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Differential vulnerability of different forms of skill learning in Parkinson’s disease Different forms of skill learning in Parkinson’s disease

Likács, Ágnes and Demeter, Gyula and Racsmány, Mihály and Valálik, István and Kemény, Ferenc (2016) Differential vulnerability of different forms of skill learning in Parkinson’s disease Different forms of skill learning in Parkinson’s disease. In: Fifth Implicit Learning Seminar, 23-25 Jún 2016, Lancaster.

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Abstract

The striatal dopaminergic dysfunction in Parkinson’s disease (PD) has been associated with deficits in skill learning, but results are inconclusive so far. Motor sequence learning (especially sequence-specific learning) is found to be deficient in the majority of studies using the SRT task (Jackson, Jackson, Harrison, Henderson, & Kennard, 1995; Siegert, Taylor, Weatherall, & Abernethy, 2006). While problems with motor sequences seem to be prevalent, PD patients show intact performance on AGL tasks, suggesting that the sequencing problem may be response- or taskdependent (Reber & Squire, 1999). Acquisition of nonsequential probabilistic associations also seems to be vulnerable as evidenced by impaired probabilistic category learning performance in PD (Knowlton, Mangels, & Squire, 1996; Shohamy, Myers, Onlaor, & Gluck, 2004). Our aim was to explore the nature of the skill learning deficit by testing different types of skill learning (sequential versus nonsequential, motor versus verbal) in the same group of Parkinson’s patients. 34 patients with PD (mean age: 62.59.77 years, SD: 7.67) were compared to age-matched typical adults using 1) a Serial Reaction Time Task (SRT) testing the learning of motor sequences, 2) an Artificial Grammar Learning (AGL) task testing the extraction of regularities from auditory sequences and 3) a Weather prediction task (PCL-WP), testing probabilistic category learning in a non-sequential task. In motor sequence learning (SRT task), the two groups did not differ in accuracy; PD patients were generally slower, and analysis of z-transformed reaction times also revealed deficient motor sequence learning in PD compared to the control group. The PD group showed no evidence of sequence learning. The PD group showed the same amount of learning on the PCL task as controls, and we observed higher rates of learning on the AGL task in PD patients than in controls. These results support and also extend previous findings suggesting that motor skill learning is vulnerable in PD, while other forms of skill learning are less prone to impairment. Results are also in line with previous assumptions that mechanisms underlying artificial grammar learning and probabilistic categorization do not depend on the striatum (Reber & Squire, 1999).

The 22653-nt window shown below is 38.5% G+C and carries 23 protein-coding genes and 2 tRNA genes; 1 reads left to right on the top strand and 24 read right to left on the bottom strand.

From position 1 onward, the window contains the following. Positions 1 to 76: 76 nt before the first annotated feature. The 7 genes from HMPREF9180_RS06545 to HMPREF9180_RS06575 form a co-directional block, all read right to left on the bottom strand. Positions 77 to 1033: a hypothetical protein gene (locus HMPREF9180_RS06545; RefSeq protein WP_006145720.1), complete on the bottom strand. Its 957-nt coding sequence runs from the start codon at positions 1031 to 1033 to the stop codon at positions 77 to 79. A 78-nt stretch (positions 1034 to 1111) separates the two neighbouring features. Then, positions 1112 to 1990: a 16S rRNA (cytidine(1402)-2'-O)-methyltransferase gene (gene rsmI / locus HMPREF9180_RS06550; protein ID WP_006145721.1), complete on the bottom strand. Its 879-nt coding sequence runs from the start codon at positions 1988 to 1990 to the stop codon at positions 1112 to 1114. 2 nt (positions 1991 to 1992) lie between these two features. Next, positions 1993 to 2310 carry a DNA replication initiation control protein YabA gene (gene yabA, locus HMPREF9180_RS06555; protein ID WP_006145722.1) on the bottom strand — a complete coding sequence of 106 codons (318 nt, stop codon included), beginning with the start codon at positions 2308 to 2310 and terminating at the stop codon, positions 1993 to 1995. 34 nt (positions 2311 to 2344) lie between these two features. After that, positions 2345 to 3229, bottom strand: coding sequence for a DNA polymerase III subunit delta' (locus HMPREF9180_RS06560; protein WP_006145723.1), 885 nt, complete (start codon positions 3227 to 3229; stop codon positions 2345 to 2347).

Item Type: Conference or Workshop Item (Poster)
Subjects: B Philosophy. Psychology. Religion / filozófia, pszichológia, vallás > BF Psychology / lélektan
B Philosophy. Psychology. Religion / filozófia, pszichológia, vallás > BF Psychology / lélektan > BF13 Memory and learning / emlékezet, tanulás
R Medicine / orvostudomány > RC Internal medicine / belgyógyászat > RC0321 Neuroscience. Biological psychiatry. Neuropsychiatry / idegkórtan, neurológia, pszichiátria
Depositing User: Dr Gyula Demeter
Date Deposited: 29 Sep 2016 11:19
Last Modified: 29 Sep 2016 11:19
URI: http://real.mtak.hu/id/eprint/40467

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